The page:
Tuesday, June 4, 2013

Dead and Gone? Maybe Not.

I tell you the truth, unless a kernel of wheat falls to the ground and dies, it remains a single seed. But if it dies it produces many seeds.
John 12:24

After His triumphal entry into Jerusalem on Palm Sunday, Jesus made this statement about His impending death. His words confused the crowd who believed the Law declared the Messiah would remain forever. If Jesus was The Anointed One, why did He talk about dying? The miracles they’d witnessed weren’t sufficient evidence to warrant a commitment of their faith to Him. Now the disturbing words He spoke reinforced their unbelief.

That week was unusual. It began and ended with celebrations; one in Jerusalem and one in Heaven. The festivities were interrupted, however, by a series of events so unexpected and horrific that for a time any hope of a return to normalcy was unthinkable.

Death disrupts our lives like nothing else. Its finality unhinges us. For the disciples, Jesus was the go to guy. He always had the right answers and knew what to do. Commissioned by Jesus in Matthew 10:7-8 to raise the dead, among other things, we have no biblical evidence the disciples did this. What do you do when the only one who raises the dead, dies?

To be fair, if the thought of resurrecting Jesus did cross their minds, there were serious obstacles to overcome. First a cadre of armed Roman soldiers guarded the tomb. Their primary objective was to prevent grave tampering. Would they be open to an attempt by the disciples to bring their fallen leader back to life? I doubt it. Before and during His crucifixion, Jesus was brutalized. If they did raise Him could they be sure He’d be healed. Would they want Him to suffer the excruciating pain and agony from the injuries He’d received? To raise the dead was one issue; to restore a person so broken to complete health also may have been a stretch for their faith. Finally the Roman legal system did subscribe to the concept of double jeopardy but only when the accused was acquitted. Jesus was a convict. If He came back He could be subject to a repeat of his trial and crucifixion. Maybe doing nothing was the best option.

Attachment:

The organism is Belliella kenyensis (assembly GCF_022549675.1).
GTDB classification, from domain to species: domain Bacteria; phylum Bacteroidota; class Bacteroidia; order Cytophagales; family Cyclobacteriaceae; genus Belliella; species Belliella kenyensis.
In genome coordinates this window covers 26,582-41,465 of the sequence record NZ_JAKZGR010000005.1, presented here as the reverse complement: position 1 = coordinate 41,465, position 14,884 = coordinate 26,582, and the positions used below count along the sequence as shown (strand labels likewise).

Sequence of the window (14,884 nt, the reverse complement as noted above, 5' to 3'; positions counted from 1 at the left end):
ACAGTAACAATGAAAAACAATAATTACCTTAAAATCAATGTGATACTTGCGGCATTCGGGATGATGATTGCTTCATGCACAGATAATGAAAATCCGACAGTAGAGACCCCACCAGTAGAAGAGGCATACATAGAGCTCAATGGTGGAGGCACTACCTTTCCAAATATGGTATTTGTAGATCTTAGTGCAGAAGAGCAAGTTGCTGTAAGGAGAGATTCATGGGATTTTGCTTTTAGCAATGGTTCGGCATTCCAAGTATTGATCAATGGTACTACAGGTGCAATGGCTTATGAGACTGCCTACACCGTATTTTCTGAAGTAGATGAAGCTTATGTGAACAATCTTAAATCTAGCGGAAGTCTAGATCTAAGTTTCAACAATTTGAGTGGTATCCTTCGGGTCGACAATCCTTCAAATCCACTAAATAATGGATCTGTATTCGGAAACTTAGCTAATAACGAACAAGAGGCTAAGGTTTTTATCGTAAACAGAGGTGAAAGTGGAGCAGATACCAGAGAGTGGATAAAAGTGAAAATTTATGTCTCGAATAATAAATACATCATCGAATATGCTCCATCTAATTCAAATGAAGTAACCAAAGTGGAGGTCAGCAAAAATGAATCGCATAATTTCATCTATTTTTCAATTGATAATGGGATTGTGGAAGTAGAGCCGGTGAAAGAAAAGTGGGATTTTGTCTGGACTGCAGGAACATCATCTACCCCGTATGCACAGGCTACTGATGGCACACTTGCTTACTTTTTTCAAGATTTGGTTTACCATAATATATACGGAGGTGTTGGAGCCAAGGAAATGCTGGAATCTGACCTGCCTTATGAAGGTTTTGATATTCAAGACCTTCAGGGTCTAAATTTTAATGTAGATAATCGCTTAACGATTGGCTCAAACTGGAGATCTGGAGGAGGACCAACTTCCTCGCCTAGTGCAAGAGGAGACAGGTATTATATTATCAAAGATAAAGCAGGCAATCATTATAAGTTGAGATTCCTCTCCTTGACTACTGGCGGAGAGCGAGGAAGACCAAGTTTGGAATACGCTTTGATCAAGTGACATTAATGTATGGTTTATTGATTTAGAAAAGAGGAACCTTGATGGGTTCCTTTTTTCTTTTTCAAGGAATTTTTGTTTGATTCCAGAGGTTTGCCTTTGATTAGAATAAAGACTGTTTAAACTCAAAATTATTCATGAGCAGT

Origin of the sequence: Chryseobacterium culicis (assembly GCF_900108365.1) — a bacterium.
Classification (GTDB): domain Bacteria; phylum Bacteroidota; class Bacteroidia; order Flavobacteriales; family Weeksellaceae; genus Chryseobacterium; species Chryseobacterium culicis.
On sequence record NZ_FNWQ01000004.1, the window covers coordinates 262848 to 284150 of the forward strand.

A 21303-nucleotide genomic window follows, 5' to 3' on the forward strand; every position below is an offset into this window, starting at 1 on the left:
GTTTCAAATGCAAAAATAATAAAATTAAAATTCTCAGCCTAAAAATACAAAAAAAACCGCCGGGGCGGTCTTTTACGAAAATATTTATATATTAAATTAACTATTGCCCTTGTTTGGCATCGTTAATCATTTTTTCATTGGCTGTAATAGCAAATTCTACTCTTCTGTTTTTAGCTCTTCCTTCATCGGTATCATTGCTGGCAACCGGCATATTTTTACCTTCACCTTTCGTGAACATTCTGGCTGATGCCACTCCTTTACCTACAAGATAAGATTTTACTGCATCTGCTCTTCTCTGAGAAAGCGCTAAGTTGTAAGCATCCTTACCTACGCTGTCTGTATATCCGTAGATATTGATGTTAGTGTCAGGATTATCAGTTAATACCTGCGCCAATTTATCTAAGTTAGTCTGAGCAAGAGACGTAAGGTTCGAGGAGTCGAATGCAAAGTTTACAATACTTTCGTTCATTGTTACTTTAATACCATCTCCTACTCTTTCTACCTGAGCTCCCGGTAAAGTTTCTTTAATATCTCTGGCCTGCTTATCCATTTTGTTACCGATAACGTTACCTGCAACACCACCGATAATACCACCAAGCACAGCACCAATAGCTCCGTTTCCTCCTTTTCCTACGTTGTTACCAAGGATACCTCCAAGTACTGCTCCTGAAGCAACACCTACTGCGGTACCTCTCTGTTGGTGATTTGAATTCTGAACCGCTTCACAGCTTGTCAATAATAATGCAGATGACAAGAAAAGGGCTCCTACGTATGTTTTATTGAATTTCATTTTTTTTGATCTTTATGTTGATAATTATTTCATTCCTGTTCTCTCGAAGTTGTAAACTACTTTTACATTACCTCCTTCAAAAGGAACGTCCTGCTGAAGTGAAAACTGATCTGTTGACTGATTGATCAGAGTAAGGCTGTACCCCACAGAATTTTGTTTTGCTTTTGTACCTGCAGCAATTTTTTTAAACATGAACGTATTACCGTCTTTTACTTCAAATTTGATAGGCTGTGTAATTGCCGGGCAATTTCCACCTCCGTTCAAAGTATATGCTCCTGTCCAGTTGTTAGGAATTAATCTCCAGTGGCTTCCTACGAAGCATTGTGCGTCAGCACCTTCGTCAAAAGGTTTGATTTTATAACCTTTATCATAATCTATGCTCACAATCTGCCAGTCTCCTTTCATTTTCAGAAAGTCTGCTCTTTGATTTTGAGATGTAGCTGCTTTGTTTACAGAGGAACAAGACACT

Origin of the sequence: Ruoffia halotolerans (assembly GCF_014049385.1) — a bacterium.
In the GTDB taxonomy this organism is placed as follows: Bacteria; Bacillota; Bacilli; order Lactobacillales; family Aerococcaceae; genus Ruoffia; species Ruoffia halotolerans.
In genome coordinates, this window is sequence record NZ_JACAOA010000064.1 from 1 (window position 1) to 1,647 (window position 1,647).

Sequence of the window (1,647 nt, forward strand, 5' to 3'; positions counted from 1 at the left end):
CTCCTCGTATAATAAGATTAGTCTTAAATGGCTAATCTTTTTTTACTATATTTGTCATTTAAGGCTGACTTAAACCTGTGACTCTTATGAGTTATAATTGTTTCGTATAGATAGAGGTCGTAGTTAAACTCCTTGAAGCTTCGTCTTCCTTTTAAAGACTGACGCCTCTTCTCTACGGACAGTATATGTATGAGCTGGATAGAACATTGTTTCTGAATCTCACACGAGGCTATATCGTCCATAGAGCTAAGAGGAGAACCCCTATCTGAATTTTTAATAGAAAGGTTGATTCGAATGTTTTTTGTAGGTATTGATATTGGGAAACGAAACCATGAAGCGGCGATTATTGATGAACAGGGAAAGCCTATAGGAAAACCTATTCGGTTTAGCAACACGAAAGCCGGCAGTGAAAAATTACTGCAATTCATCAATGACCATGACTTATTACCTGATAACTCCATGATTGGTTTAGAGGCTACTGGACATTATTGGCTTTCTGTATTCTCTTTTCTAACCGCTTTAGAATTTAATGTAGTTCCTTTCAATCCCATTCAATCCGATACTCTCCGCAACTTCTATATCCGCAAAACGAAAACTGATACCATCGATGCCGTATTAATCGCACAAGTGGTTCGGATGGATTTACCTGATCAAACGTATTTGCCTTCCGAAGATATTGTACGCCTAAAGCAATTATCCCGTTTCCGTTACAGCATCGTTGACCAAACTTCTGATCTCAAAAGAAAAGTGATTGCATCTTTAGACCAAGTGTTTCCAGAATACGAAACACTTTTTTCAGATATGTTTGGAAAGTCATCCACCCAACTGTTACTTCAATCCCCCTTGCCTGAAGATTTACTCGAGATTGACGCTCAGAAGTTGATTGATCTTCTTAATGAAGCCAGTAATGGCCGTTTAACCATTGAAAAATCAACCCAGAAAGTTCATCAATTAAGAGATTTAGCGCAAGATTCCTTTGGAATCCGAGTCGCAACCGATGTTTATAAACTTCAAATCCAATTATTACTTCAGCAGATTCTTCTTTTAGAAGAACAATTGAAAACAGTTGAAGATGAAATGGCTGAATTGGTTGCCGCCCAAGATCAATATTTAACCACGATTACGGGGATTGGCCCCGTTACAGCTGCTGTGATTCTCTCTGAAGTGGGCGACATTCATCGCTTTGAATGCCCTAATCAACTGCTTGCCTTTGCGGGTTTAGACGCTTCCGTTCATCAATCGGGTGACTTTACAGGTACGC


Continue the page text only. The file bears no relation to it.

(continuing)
Jesus said the death of a seed (singular) can birth more seeds (plural). That being the case, what kind of seeds do we want to produce? Hard times bring out the best and the worst in people and our reaction to them determines our seeds’ character. Difficult situations that drain life out of us are painful and at times protracted over a long period of time. It’s not easy to maintain a good attitude when under pressure but it will make a difference in the long run.

No matter how we experience death in our lifetime we can grab hold onto the hope of a resurrection. Good can come out of bad situations that will benefit us and many others if we believe and act on God’s word. Today just may be our resurrection day!

photo credit: <a href="http://www.flickr.com/photos/tonivc/462652631/">ToniVC</a> via <a href="http://photopin.com">photopin</a> <a href="http://creativecommons.org/licenses/by-nc-nd/2.0/">cc</a>

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